‘When the Game Stands Tall’ fumbles the ball

By Owen Migdal, Round Table Editor

Previews flashed across movie screens for months telling us about the next amazing sports drama. Posters told us that When the Game Stands Tall is based off of an “extraordinary true story.”

They told us that it was the story of an underdog high school football team overcoming the odds and creating a record-breaking winning streak.  The movie is based off of an extraordinary true story that took place in 2004. The extraordinariness of the story did not translate into the movie at all; therefore, if you want to lose money on worthless expenses, have fun seeing this movie.

When the Game Stands Tall is like The Blind Side, Remember the Titans, Rudy, and any other classic football movie combined. The only problem with combining all these great movies is that it makes the plot messy and the film way too dramatic.

When the Game Stands Tall takes place at De La Salle High School in California. Bob Ladouceur, De La Salle Spartans varsity football coach, is almost the same character as Denzel Washington in Remember the Titans except for the fact that Washington’s performance was award-winning and was one of my personal favorite movies of all time. However, the movie When the Game Stands Tall does not even come close to being worthy of a nomination for anything.

There are a lot of emotional roller-coaster ups and downs. It starts by showing that the team is routinely happy because the streak has caused them to be neighborhood legends. The Spartans start the season off losing the first two games.

All of the sudden, bad things start to happen. Coach Ladouceur has a heart attack, one of the team’s star players gets shot at a party and the team’s running back is being publically harassed by his father when he is about to beat the record for the most touchdowns in the league.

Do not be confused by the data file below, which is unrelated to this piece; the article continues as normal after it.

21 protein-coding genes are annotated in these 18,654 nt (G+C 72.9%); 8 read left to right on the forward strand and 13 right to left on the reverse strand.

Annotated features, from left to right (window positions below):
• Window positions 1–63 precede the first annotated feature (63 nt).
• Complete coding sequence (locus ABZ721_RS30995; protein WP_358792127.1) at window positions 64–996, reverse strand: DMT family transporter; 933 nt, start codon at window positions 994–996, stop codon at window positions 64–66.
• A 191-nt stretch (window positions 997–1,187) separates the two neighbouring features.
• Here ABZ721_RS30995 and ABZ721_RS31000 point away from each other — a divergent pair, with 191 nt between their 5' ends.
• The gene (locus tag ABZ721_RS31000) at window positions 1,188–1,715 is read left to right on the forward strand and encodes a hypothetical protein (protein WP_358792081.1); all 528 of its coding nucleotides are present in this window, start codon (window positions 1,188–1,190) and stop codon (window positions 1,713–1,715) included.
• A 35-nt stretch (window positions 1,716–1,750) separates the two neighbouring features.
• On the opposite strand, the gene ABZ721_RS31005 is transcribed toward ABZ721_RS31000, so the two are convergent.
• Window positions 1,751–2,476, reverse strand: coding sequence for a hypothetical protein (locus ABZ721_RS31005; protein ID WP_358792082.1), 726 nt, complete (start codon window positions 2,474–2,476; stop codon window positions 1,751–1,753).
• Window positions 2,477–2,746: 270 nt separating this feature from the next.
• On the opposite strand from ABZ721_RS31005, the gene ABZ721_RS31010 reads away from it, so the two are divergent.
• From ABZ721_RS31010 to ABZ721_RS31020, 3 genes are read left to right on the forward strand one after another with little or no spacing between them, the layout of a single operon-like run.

It all works out in the end when they win the new season’s championship and start a new streak, although their coach doesn’t like calling it a streak because that is a selfish term.

The only convincing performances were from Clancy Brown and Alexander Ludwig, who played father and son. Ludwig, who played the role of Cato in the Hunger Games, was the Spartans starting running back, Chris Ryans. Chris Ryans was approaching a record for the most touchdowns while his abusive father Mickey Ryans, played by Brown, was pushing him too hard to try and get the record. Mickey Ryans is the stereotype sports movie father trying to live his football dreams through his son. These two actors’ performances are actually some of the best acting I’ve seen this year.

One other scene replayed in my head after I saw the movie. Following some of the hardships, Coach Ladouceur decided to bring his players to a hospital for American war veterans. At the end of this scene, Coach Ladouceur’s son, the quarterback of the team, starts to race a man with a prosthetic leg on a treadmill. Everyone else in the workout room is either cheering for a fellow service member or for their peer. I thought that the ending of the scene was completely unnecessary considering that the scene portrayed a great message of helping people in need. Instead of the message getting through to me, all that came off was another workout scene, of which there had already been more than enough.

Sony Pictures really fumbled the ball with this movie. If you really want to see When the Game Stands Tall, wait till it comes out on Netflix or Hulu and watch it for free.